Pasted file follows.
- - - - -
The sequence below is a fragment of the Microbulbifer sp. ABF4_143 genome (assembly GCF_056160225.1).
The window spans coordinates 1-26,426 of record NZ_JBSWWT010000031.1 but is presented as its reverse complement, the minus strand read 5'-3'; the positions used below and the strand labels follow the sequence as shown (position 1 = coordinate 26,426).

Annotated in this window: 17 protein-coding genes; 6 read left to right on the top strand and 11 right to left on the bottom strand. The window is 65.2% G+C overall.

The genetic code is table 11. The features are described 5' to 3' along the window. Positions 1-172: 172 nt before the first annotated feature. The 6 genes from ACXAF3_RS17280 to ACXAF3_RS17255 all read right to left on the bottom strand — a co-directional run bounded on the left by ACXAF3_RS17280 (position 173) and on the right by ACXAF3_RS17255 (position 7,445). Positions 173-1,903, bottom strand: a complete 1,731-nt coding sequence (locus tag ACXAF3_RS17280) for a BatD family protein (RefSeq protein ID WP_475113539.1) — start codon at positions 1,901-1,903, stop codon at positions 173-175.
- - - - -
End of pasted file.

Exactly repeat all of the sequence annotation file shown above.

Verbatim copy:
The sequence below is a fragment of the Microbulbifer sp. ABF4_143 genome (assembly GCF_056160225.1).
The window spans coordinates 1-26,426 of record NZ_JBSWWT010000031.1 but is presented as its reverse complement, the minus strand read 5'-3'; the positions used below and the strand labels follow the sequence as shown (position 1 = coordinate 26,426).

Annotated in this window: 17 protein-coding genes; 6 read left to right on the top strand and 11 right to left on the bottom strand. The window is 65.2% G+C overall.

The genetic code is table 11. The features are described 5' to 3' along the window. Positions 1-172: 172 nt before the first annotated feature. The 6 genes from ACXAF3_RS17280 to ACXAF3_RS17255 all read right to left on the bottom strand — a co-directional run bounded on the left by ACXAF3_RS17280 (position 173) and on the right by ACXAF3_RS17255 (position 7,445). Positions 173-1,903, bottom strand: a complete 1,731-nt coding sequence (locus tag ACXAF3_RS17280) for a BatD family protein (RefSeq protein ID WP_475113539.1) — start codon at positions 1,901-1,903, stop codon at positions 173-175.